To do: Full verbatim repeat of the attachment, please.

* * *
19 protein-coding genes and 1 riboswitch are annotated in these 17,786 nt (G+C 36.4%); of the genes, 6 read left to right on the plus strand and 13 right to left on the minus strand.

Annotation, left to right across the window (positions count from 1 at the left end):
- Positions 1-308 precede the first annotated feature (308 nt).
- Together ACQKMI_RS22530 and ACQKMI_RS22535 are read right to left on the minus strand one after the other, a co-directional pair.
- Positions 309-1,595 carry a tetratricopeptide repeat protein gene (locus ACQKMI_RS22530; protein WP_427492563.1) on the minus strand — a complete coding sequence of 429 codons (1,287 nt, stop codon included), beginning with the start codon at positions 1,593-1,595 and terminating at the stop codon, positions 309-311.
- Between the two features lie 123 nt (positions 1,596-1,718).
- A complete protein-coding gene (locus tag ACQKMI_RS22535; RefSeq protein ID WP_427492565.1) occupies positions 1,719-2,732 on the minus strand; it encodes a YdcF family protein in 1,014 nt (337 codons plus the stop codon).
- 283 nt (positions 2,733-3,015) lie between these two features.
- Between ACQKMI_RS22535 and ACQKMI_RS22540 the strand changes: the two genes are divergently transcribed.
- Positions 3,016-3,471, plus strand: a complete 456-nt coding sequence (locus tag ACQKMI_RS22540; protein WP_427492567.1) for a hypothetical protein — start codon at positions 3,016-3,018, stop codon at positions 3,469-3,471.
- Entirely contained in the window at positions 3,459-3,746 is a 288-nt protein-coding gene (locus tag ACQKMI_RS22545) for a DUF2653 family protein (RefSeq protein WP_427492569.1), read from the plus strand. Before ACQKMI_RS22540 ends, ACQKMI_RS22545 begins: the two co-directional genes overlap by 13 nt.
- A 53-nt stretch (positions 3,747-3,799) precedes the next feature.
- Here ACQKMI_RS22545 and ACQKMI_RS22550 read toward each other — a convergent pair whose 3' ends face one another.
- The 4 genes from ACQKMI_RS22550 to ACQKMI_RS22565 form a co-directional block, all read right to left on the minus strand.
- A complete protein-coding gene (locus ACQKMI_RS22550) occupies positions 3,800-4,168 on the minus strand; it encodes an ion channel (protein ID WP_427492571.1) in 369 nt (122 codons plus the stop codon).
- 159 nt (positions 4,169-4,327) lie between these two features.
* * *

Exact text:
19 protein-coding genes and 1 riboswitch are annotated in these 17,786 nt (G+C 36.4%); of the genes, 6 read left to right on the plus strand and 13 right to left on the minus strand.

Annotation, left to right across the window (positions count from 1 at the left end):
- Positions 1-308 precede the first annotated feature (308 nt).
- Together ACQKMI_RS22530 and ACQKMI_RS22535 are read right to left on the minus strand one after the other, a co-directional pair.
- Positions 309-1,595 carry a tetratricopeptide repeat protein gene (locus ACQKMI_RS22530; protein WP_427492563.1) on the minus strand — a complete coding sequence of 429 codons (1,287 nt, stop codon included), beginning with the start codon at positions 1,593-1,595 and terminating at the stop codon, positions 309-311.
- Between the two features lie 123 nt (positions 1,596-1,718).
- A complete protein-coding gene (locus tag ACQKMI_RS22535; RefSeq protein ID WP_427492565.1) occupies positions 1,719-2,732 on the minus strand; it encodes a YdcF family protein in 1,014 nt (337 codons plus the stop codon).
- 283 nt (positions 2,733-3,015) lie between these two features.
- Between ACQKMI_RS22535 and ACQKMI_RS22540 the strand changes: the two genes are divergently transcribed.
- Positions 3,016-3,471, plus strand: a complete 456-nt coding sequence (locus tag ACQKMI_RS22540; protein WP_427492567.1) for a hypothetical protein — start codon at positions 3,016-3,018, stop codon at positions 3,469-3,471.
- Entirely contained in the window at positions 3,459-3,746 is a 288-nt protein-coding gene (locus tag ACQKMI_RS22545) for a DUF2653 family protein (RefSeq protein WP_427492569.1), read from the plus strand. Before ACQKMI_RS22540 ends, ACQKMI_RS22545 begins: the two co-directional genes overlap by 13 nt.
- A 53-nt stretch (positions 3,747-3,799) precedes the next feature.
- Here ACQKMI_RS22545 and ACQKMI_RS22550 read toward each other — a convergent pair whose 3' ends face one another.
- The 4 genes from ACQKMI_RS22550 to ACQKMI_RS22565 form a co-directional block, all read right to left on the minus strand.
- A complete protein-coding gene (locus ACQKMI_RS22550) occupies positions 3,800-4,168 on the minus strand; it encodes an ion channel (protein ID WP_427492571.1) in 369 nt (122 codons plus the stop codon).
- 159 nt (positions 4,169-4,327) lie between these two features.